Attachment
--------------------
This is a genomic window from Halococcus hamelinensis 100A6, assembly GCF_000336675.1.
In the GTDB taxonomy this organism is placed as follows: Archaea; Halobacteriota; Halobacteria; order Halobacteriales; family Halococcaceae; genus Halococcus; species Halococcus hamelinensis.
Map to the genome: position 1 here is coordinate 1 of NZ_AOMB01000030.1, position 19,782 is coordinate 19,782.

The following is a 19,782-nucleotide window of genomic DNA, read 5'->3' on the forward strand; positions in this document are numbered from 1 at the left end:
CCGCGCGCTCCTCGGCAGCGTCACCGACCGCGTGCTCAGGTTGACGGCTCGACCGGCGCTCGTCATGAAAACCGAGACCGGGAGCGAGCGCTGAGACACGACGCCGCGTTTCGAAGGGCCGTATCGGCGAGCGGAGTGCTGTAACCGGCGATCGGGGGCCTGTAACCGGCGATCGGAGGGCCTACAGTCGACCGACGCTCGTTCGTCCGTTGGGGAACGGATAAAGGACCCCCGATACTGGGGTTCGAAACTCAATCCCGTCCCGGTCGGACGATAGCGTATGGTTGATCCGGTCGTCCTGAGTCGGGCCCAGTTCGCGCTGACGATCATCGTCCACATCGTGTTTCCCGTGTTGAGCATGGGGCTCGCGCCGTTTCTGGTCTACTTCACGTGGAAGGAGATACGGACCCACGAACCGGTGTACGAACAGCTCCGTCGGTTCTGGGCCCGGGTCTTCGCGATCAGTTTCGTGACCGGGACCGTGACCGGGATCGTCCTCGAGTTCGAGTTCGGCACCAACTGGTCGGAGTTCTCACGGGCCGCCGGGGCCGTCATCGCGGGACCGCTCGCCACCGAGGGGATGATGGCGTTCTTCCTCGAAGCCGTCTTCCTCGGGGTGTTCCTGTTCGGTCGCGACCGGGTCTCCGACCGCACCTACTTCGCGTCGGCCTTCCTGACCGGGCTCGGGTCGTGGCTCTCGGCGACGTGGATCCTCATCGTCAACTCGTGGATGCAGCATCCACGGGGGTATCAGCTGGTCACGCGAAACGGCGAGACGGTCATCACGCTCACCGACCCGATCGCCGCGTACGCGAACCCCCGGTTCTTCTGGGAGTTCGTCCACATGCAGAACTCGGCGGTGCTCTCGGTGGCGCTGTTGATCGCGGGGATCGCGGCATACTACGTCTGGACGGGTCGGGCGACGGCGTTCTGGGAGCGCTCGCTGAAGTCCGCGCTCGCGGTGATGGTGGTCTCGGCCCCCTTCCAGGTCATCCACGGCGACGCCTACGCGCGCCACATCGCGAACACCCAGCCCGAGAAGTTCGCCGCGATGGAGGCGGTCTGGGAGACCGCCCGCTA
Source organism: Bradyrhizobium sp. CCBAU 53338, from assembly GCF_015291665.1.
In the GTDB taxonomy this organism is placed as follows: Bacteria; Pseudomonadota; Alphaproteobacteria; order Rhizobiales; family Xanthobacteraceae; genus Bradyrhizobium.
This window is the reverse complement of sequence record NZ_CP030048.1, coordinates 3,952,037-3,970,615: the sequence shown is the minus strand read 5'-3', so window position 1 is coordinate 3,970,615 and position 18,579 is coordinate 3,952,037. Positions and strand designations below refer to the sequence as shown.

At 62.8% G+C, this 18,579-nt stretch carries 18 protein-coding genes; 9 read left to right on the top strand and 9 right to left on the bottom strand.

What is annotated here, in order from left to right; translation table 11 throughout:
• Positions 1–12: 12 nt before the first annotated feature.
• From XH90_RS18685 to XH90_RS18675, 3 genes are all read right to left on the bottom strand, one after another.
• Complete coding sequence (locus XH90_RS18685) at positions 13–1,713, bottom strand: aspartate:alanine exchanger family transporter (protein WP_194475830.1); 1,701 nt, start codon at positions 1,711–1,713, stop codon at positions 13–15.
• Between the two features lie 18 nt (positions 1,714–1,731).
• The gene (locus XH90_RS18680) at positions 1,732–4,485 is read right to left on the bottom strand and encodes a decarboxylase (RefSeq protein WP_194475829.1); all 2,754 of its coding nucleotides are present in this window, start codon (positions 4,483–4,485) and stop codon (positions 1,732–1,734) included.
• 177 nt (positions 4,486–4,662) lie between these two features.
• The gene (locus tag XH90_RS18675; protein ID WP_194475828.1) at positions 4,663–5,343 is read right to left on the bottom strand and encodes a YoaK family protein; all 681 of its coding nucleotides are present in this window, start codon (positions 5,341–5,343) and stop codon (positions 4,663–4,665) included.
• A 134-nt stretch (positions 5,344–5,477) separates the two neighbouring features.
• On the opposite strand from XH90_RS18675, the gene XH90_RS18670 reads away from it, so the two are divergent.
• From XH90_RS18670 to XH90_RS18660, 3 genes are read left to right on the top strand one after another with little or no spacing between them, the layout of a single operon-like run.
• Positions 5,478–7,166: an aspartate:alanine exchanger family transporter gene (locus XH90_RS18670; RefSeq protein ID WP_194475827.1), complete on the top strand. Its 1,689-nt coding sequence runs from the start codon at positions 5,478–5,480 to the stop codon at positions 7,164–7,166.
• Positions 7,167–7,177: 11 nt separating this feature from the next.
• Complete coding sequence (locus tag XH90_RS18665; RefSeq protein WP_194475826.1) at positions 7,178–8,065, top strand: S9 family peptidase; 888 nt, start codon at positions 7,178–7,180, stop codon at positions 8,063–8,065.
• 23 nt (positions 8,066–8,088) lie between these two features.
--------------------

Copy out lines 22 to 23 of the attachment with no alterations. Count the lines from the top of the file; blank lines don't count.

• Positions 7,167–7,177: 11 nt separating this feature from the next.
• Complete coding sequence (locus tag XH90_RS18665; RefSeq protein WP_194475826.1) at positions 7,178–8,065, top strand: S9 family peptidase; 888 nt, start codon at positions 7,178–7,180, stop codon at positions 8,063–8,065.